This article is the first in the series ‘Practices of Musicking‘, (re)thinking musical experience beyond limited understandings of ‘listening’. The series accompanies the theme of our new, first issue of Soapbox: ‘Practices of Listening‘.
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Listening to Race: An Interdisciplinary Workshop on Coloniality, Race, and Sound

Listening to Race: An Interdisciplinary Workshop on Coloniality, Race, and Sound

To accompany the theme of our new, first issue ‘Practices of Listening,‘ Zeno Siemens reports from this workshop exploring coloniality and race in sound, archives, listening technologies, and practices.
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Yours Affectively – Pt. 1: An Epistolary Exchange

Yours Affectively – Pt. 1: An Epistolary Exchange

What is affect? A deceptively simple question, without an easy answer. Or, perhaps more precisely, a question that already reduces the concept of affect to regimes of categorisation, definition, knowledge. In this epistolary exchange, which originated as an exploratory and collaborative research project for a tutorial on affect, a group of students share thoughts organised in part by this question, by thinking through and with different approaches to affect.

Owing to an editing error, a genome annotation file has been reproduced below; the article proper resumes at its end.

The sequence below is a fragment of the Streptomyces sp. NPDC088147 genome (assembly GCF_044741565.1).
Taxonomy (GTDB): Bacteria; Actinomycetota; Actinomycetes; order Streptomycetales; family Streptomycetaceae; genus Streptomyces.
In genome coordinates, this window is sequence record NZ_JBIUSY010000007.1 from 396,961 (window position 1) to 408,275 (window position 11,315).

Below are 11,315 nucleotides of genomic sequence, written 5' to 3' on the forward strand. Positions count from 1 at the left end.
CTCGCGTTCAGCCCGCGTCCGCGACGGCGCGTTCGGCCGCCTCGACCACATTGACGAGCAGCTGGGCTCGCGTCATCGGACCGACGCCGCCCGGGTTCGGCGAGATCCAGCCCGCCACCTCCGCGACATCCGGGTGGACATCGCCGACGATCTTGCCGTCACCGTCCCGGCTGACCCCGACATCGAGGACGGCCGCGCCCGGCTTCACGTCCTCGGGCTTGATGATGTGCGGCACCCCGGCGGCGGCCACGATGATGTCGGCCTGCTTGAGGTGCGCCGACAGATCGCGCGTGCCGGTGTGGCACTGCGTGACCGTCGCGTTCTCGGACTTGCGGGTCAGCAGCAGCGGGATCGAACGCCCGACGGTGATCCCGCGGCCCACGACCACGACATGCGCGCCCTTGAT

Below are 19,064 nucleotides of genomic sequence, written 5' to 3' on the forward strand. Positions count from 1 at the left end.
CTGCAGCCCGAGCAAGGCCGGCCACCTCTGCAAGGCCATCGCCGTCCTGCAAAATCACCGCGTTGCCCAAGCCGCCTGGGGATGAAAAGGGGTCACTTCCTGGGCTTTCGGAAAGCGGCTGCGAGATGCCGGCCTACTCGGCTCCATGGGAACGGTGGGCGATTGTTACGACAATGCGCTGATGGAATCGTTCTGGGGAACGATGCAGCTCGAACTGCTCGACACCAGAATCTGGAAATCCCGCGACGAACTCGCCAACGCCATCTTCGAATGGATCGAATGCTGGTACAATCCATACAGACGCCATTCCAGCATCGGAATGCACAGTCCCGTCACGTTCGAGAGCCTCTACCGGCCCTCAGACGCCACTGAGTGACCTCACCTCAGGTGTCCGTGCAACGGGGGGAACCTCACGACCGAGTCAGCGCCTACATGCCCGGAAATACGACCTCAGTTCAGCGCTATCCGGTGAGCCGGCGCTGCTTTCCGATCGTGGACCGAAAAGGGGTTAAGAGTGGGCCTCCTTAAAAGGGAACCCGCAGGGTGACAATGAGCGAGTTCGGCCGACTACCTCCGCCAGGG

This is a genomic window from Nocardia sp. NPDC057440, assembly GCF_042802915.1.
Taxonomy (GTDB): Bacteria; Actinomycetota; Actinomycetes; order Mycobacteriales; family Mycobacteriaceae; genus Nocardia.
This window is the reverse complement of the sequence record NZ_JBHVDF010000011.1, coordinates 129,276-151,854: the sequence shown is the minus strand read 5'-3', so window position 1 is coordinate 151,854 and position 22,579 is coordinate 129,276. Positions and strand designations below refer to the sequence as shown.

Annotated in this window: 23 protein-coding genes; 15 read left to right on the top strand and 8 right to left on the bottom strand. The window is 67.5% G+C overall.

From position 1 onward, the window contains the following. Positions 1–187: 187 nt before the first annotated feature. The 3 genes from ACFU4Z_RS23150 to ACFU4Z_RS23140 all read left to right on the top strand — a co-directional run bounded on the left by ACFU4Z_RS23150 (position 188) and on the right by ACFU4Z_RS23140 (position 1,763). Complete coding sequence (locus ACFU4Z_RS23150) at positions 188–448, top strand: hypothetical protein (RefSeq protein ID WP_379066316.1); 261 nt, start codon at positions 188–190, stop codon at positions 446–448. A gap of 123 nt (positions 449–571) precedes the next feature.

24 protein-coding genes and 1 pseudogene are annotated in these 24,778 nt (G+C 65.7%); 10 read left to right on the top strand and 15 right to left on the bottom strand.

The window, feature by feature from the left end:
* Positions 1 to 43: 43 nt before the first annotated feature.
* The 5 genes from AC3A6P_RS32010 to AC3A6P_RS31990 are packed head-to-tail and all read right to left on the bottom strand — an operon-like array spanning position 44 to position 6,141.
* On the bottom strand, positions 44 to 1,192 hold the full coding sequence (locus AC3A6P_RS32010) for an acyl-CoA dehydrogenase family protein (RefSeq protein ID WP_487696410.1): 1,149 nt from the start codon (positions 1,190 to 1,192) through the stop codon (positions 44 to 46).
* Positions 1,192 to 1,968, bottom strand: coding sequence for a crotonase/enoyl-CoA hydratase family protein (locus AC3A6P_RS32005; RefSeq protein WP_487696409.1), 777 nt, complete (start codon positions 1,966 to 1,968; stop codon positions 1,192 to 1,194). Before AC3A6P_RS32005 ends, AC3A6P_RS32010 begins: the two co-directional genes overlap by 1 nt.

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Bringing Down the Master’s House: Jack Halberstam on Vertiginous Capital and Kavanaugh

Bringing Down the Master’s House: Jack Halberstam on Vertiginous Capital and Kavanaugh

How do we bring down the master’s house? What tools are available to us that do not benefit the very system we are railing against? These were the central questions of professor J. Jack Halberstam’s fourth and final keynote address of the Global Critical Pedagogies Conference, hosted by the Amsterdam Centre for Globalisation Studies (ACGS).